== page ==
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Hospital General, Juchitan, Oaxaca The hospital in Juchitan, Oaxaca, where the pregnant woman first ended up after 10 days of searching for a bed.

Pregnant woman’s 10-day quest for a hospital bed ends in her death

A baby also died after being turned away by Oaxaca Children's Hospital

Two deaths in Oaxaca this week came as the state appears to be facing a labor shortage in the healthcare sector.

A pregnant woman in Oaxaca who contracted COVID-19 died after spending 10 days searching for a hospital bed.

The woman from the Zapotec city of Juchitán, in the Isthmus of Tehuantepec, tried to get help at a hospital for people not covered by social security and at other hospitals in Juchitán and in the nearby city of Ixtepec, but to no avail.

After 10 days of being turned away, she was admitted to the General Hospital of Juchitán. Due to her poor condition, she was transferred to the General Hospital of Ixtepec, where she was intubated, but could not be provided with an oxygen ventilator due to a shortage of supplies.

She was transferred again to a private clinic in Juchitán, where she died just an hour after being admitted.

Juchitán Mayor Emilio Montero did not name the woman, but expressed his dismay at the lack of staff and resources at hospitals, which he said did not have the capacity for another COVID-19 patient.

Mario Martínez Cortés and Eugenia Leandro Castelán
A couple who suffered a tragic loss due to a lack of hospital space were Mario Martínez and Eugenia Leandro Castelán, the parents of a deceased premature baby.

“The lack of hiring of almost 3,000 doctors and nurses in the state of Oaxaca is worsening the already difficult context that hospitals are operating in due to coronavirus infections,” he said.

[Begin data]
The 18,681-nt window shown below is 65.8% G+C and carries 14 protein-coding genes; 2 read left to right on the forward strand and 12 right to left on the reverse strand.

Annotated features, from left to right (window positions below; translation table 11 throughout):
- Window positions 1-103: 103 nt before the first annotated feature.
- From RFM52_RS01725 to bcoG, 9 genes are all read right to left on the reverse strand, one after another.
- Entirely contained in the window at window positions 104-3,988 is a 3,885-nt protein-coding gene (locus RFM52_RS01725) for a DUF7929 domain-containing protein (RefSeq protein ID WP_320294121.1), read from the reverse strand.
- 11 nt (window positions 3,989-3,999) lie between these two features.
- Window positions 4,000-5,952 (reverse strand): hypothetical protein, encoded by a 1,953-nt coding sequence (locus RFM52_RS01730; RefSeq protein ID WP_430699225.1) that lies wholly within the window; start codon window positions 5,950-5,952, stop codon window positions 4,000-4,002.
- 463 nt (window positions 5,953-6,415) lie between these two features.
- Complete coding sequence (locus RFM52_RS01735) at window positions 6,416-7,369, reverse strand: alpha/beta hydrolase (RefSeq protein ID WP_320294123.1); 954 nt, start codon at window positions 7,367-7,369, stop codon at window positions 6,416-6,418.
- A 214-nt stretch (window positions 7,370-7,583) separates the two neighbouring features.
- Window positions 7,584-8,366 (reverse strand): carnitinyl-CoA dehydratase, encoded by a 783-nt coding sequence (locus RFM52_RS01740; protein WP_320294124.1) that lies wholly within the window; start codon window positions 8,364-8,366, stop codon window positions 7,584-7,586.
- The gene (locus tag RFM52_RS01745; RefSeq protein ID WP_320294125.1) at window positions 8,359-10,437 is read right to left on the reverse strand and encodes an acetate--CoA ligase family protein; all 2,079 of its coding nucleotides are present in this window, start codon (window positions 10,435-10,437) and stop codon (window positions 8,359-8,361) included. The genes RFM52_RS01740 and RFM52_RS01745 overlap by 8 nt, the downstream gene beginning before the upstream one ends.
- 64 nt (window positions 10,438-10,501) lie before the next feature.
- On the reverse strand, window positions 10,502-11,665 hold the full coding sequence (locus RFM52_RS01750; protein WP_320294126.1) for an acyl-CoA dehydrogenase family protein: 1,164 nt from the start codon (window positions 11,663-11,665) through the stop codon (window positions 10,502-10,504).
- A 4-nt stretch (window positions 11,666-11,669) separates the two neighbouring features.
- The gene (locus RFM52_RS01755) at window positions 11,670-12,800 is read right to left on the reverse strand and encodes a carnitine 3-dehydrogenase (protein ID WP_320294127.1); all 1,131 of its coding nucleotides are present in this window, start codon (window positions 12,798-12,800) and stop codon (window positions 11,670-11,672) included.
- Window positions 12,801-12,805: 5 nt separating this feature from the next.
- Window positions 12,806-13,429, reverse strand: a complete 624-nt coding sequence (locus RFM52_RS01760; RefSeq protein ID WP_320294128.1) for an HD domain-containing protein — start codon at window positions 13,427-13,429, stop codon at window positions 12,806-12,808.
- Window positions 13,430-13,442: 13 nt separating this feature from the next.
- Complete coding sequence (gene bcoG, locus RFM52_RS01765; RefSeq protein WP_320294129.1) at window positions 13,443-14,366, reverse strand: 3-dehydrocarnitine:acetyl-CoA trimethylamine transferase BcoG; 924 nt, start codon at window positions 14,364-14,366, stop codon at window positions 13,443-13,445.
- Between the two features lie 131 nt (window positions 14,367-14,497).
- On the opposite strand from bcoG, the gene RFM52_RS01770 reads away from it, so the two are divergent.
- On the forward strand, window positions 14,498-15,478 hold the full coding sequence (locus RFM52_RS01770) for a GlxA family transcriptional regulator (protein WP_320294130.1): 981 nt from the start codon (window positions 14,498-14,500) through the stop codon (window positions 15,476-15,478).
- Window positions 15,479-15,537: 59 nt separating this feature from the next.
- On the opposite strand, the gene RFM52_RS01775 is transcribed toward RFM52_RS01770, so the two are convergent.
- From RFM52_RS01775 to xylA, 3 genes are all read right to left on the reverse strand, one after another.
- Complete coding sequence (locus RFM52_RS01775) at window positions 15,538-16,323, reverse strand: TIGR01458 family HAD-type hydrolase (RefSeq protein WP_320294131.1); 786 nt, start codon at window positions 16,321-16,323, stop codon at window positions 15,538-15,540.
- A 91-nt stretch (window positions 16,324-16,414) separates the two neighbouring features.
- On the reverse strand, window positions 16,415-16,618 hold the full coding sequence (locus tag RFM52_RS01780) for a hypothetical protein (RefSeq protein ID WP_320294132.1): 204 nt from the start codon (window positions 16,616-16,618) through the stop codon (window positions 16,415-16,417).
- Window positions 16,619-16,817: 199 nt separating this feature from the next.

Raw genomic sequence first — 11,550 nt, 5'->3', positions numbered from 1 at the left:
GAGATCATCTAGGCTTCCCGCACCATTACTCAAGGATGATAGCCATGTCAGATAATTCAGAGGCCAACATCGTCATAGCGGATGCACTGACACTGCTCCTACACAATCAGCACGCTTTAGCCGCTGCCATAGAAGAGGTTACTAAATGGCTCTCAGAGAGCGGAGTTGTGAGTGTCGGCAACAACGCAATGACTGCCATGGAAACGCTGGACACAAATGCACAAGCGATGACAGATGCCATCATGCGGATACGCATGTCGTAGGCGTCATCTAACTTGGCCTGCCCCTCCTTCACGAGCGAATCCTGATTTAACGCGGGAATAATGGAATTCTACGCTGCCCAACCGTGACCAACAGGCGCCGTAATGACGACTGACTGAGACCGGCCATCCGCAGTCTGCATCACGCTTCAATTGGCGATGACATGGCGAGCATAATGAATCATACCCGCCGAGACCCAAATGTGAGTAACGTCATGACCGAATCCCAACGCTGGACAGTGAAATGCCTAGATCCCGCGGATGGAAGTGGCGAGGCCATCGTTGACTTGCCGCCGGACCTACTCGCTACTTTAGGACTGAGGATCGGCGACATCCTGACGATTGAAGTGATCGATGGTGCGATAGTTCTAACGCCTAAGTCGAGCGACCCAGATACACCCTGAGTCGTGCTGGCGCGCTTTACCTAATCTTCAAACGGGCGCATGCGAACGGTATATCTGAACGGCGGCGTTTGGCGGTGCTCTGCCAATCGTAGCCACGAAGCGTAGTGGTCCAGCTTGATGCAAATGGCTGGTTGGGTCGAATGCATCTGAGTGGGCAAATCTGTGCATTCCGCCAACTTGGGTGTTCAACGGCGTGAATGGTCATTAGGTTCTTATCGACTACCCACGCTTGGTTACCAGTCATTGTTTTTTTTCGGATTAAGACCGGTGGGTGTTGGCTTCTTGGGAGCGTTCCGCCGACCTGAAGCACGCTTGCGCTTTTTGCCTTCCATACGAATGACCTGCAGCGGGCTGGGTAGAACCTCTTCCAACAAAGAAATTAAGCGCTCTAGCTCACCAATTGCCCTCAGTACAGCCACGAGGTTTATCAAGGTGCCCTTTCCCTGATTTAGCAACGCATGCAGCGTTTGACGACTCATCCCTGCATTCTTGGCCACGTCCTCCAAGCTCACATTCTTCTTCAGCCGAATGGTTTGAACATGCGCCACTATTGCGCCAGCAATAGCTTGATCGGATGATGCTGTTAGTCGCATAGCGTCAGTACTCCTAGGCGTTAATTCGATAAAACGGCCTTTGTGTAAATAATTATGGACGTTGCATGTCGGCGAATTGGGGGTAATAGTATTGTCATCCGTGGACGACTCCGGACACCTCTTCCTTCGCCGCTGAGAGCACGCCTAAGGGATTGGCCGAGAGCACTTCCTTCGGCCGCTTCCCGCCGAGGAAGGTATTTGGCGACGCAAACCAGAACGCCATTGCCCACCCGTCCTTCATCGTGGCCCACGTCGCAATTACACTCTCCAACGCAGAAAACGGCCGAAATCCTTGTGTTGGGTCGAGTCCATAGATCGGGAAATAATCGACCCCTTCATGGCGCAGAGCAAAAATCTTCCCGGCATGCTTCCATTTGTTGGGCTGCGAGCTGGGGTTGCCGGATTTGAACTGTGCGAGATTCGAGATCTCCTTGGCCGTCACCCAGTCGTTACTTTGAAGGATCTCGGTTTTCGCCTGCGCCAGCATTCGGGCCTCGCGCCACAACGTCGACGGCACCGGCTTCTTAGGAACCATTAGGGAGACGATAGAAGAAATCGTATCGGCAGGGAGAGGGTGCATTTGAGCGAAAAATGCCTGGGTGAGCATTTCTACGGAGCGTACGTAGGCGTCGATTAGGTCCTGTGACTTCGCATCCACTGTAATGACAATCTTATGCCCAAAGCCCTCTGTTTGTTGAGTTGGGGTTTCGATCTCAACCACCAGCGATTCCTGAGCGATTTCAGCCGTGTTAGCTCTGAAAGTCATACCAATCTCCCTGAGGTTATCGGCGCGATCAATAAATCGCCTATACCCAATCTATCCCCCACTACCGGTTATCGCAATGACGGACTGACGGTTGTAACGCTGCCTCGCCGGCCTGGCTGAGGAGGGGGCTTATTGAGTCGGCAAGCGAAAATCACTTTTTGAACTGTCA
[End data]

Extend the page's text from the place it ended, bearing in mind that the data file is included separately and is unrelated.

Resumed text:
In a forewarning, at the end of August, medical personnel from Juchitán protested in Mexico’s City’s central zócalo to demand indefinite contracts.

Meanwhile, a baby that was born prematurely in the Isthmus of Tehuantepec died after her mother was turned away by the Children’s Hospital in Oaxaca city. The social security hospital (IMSS) in the city of Matías Romero said the baby girl was born prematurely by cesarean section due to the mother’s high blood pressure which had put them both at risk.

The parents were informed of the need to transfer the newborn child to a neonatal intensive care unit, but they were told there was no availability.

The parents made a plea for support in a video Sunday after the Children’s Hospital said there was no room. Mario Martínez Cortés asked how it was possible that their baby should suffer the consequences of the government’s political problems.

The couple’s baby died the following day. “Unfortunately today, the newborn died of complications arising from her premature birth,” IMSS said.

Oaxaca’s health services agency dismissed 75 people — 30% of the workforce — at the Children’s Hospital, the newspaper El Universal reported last week. The agency said the employees had been contracted improperly and there wasn’t enough money in the budget to pay their salaries.

They were among at least 2,125 workers — 2,700 according to one report — laid off in Oaxaca since September 15.

With reports from El Universal and Sopitas

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